‘Korkie bought by al-Qaeda from kidnappers’

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IOL pic feb10 pierre korkie file Supplied South African Pierre Korkie was kidnapped in Taiz, Yemen, on May 27 last year.

Cape Town -

The possibility that Pierre Korkie’s al-Qaeda captors bought him from another group of kidnappers could be the reason behind the militant’s unflinching demand for more than R32 million.

This emerged during talks between a Gift of the Givers team sent to the heart of Abyan, Yemen, an al-Qaeda stronghold where it is suspected the South African biology teacher is being held.

The journey was a desperate move to reconnect with the militants since it has now been almost two months since negotiators last spoke to them.

Since then, Gift of the Givers – the charity which negotiated the successful release of Korkie’s wife, Yolande – have received only scraps of information through Yemeni tribal leaders.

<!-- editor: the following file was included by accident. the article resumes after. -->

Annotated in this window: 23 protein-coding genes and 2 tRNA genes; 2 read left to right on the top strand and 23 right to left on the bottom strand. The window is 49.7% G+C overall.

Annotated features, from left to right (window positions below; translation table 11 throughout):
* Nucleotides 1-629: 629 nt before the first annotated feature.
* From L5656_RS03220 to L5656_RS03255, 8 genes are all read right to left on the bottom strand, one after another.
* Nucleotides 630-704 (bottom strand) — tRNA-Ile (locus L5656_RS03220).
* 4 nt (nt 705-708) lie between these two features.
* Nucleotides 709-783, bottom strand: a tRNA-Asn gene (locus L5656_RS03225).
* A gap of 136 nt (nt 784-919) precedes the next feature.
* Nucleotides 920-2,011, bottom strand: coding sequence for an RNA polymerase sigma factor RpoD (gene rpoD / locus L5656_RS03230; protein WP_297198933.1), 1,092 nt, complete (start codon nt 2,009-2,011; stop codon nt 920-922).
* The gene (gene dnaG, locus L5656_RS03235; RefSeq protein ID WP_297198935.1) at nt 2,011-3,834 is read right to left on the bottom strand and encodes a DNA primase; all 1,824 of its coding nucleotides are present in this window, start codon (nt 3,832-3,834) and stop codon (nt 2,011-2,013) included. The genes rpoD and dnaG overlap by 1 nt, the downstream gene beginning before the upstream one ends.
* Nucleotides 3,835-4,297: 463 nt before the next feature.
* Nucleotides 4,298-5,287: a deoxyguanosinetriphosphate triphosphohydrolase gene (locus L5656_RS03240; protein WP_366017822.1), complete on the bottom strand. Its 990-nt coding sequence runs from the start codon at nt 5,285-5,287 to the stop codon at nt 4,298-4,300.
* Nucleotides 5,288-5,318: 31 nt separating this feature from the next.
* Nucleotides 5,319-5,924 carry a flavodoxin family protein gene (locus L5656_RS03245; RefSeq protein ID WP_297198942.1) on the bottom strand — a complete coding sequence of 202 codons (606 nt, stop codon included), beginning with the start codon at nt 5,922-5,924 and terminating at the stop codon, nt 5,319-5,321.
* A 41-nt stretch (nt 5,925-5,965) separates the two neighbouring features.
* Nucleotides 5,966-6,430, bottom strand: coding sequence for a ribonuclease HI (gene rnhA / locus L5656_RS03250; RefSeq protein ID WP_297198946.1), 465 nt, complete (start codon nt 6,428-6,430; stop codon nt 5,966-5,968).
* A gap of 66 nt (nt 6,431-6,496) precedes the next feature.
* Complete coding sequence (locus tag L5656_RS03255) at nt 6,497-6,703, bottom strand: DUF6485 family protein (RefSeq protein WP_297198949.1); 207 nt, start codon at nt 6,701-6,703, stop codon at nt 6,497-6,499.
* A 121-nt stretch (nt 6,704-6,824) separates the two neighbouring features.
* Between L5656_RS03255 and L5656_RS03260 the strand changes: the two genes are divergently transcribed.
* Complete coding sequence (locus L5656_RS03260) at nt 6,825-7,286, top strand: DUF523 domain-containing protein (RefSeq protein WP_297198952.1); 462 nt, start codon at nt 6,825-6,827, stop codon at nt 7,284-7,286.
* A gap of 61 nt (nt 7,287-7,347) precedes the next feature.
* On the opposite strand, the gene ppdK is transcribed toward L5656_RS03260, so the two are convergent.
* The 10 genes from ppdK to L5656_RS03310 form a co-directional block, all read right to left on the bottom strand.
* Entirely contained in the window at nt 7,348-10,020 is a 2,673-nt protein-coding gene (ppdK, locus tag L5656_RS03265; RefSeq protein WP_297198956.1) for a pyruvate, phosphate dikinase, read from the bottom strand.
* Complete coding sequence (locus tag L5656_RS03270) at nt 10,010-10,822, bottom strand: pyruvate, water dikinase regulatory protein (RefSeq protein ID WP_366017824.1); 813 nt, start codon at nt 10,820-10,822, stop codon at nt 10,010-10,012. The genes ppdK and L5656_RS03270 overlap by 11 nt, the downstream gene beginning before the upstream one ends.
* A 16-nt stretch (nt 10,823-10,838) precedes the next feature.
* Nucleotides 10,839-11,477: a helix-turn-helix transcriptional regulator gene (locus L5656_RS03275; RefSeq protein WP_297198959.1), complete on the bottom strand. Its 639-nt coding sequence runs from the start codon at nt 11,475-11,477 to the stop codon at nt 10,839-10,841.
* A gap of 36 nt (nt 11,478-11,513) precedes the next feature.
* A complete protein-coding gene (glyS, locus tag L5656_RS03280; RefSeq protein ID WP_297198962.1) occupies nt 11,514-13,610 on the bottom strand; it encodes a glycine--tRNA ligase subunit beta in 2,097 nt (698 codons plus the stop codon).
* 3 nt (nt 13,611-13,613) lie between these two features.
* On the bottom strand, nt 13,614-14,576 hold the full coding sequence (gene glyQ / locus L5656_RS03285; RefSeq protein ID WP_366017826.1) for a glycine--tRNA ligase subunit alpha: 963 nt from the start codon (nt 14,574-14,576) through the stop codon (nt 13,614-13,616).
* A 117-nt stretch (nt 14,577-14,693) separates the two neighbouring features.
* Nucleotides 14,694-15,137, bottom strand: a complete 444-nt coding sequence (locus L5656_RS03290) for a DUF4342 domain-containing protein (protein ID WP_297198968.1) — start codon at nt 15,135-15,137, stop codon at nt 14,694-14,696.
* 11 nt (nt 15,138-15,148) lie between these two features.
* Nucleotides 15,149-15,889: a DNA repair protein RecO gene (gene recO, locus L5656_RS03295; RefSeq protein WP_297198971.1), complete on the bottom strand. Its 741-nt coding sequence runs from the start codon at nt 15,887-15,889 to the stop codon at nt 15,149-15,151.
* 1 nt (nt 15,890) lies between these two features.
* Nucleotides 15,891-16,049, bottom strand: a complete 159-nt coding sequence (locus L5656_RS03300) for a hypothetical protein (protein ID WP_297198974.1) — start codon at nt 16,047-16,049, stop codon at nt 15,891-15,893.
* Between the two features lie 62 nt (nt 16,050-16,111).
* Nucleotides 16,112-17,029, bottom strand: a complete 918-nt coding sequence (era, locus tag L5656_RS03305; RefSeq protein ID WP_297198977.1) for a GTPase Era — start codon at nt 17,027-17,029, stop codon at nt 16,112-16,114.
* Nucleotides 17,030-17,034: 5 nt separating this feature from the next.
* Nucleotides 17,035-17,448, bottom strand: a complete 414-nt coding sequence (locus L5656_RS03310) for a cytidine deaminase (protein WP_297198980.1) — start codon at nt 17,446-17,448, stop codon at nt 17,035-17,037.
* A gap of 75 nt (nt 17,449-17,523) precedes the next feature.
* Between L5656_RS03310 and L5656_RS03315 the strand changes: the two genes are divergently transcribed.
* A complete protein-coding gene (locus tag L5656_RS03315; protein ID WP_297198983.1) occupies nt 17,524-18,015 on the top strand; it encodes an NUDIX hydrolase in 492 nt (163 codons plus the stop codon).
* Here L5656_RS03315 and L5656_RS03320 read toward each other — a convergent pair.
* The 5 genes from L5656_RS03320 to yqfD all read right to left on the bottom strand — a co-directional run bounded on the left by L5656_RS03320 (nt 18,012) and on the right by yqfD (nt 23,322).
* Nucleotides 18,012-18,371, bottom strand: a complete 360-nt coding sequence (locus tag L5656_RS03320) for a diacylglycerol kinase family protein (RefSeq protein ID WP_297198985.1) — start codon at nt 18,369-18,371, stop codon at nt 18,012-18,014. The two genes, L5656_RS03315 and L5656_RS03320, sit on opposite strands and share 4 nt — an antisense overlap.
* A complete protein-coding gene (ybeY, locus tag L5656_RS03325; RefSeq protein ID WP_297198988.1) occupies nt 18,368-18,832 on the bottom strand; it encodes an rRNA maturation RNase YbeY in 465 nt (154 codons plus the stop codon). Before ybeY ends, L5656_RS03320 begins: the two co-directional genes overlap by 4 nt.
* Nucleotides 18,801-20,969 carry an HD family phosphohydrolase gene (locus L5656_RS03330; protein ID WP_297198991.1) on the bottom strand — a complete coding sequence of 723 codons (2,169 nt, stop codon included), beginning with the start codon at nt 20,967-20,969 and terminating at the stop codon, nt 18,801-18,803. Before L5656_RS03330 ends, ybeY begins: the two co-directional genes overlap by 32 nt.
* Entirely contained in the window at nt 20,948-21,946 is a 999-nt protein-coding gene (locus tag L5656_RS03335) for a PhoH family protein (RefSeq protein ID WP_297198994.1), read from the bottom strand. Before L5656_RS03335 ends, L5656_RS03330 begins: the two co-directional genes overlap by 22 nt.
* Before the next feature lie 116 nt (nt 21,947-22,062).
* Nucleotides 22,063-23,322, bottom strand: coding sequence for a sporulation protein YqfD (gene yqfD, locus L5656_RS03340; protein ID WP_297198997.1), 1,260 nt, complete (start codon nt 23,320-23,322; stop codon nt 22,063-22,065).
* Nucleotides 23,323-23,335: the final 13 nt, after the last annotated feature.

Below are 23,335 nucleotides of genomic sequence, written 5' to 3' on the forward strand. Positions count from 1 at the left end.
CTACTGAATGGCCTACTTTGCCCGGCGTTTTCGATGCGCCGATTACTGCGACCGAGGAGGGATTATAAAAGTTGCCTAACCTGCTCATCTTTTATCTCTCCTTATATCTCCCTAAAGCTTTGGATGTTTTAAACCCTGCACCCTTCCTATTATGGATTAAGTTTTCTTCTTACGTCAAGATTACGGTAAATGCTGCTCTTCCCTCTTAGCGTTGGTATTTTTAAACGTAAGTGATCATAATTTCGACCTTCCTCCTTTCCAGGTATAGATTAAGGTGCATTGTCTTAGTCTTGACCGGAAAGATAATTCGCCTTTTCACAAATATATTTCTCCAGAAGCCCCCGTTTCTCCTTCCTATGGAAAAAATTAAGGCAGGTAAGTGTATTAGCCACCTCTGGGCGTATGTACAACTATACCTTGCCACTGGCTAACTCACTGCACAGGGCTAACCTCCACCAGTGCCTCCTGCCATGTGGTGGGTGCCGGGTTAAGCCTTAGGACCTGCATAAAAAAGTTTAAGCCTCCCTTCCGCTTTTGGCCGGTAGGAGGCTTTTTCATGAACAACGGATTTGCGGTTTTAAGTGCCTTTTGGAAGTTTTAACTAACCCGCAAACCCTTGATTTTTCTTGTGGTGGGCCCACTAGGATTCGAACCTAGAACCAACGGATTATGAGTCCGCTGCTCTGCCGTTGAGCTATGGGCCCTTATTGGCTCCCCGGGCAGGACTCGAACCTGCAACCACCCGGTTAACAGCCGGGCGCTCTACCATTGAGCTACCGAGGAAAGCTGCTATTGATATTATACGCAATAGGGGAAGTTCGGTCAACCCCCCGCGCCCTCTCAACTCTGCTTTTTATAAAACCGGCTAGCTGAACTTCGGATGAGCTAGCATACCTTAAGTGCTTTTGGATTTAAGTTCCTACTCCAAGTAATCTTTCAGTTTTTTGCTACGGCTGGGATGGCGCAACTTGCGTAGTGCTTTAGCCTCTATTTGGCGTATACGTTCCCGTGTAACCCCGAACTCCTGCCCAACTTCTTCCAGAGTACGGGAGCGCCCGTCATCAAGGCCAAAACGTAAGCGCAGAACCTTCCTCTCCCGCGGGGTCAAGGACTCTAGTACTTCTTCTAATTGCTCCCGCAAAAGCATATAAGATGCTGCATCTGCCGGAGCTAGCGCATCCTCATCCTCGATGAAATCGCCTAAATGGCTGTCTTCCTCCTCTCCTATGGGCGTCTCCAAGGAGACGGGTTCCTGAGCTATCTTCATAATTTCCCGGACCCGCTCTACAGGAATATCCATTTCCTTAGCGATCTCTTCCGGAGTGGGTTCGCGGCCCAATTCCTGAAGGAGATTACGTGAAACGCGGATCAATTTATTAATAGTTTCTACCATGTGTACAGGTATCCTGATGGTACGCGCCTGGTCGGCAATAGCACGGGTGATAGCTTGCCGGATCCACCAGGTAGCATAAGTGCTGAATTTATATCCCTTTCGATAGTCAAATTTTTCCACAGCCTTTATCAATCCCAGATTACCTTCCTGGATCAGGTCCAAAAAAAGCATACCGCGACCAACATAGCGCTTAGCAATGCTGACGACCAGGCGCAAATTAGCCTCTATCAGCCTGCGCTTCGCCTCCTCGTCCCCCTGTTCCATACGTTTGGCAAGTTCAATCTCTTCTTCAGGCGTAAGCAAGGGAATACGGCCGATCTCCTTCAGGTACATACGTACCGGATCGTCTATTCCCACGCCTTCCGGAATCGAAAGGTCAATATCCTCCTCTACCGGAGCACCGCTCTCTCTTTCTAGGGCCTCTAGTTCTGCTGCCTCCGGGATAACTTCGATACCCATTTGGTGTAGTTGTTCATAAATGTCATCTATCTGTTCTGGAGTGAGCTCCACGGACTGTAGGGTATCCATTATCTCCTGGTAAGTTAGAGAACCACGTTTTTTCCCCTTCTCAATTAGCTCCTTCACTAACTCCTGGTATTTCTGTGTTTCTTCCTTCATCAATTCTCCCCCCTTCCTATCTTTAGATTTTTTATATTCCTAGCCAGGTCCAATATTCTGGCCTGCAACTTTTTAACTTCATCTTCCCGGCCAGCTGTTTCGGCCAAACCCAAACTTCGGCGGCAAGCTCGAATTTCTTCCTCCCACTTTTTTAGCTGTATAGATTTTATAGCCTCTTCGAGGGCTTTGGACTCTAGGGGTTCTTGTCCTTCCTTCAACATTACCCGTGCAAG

The last they heard from al-Qaeda was that they were not willing to release Korkie unless the charity handed over its Yemeni negotiator, Anas al-Hamati.

Al-Hamati was forced to flee the country after al-Qaeda accused him of stealing the R32m ransom, which they mistakenly believed was paid over by the South African government.

“Hand him over to us as he has our ransom money. We won’t talk to him or the tribal leaders,” read the message. “Pierre is alive and in bad health. He is also completely deaf. We communicate with him by writing notes on pieces of paper.”

The charity’s founder, Imtiaz Sooliman, said Korkie was being kept “deep in the desert”, according to the group.

On Monday it emerged that a delegation of al-Hamati’s tribal leaders, an unofficial Gift of the Givers team, had sat down with al-Qaeda in Abyan after waiting there since February.

Sooliman said the meeting was tense and rushed, with little opportunity for conversation during the 15-minute sit-down.

What emerged was that al-Qaeda were not willing to make exceptions over the ransom. First, because it seems they had bought Korkie from another group of kidnappers and needed to make up the money they had lost. Second, Sooliman said if they made an exception in Korkie’s case they would have to do so for the other three hostages they were holding.

“There was no mention if the ransom was negotiable or any comment on Korkie’s health. All they said is: ‘If you give us the money you can have him now.’”

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Cape Argus



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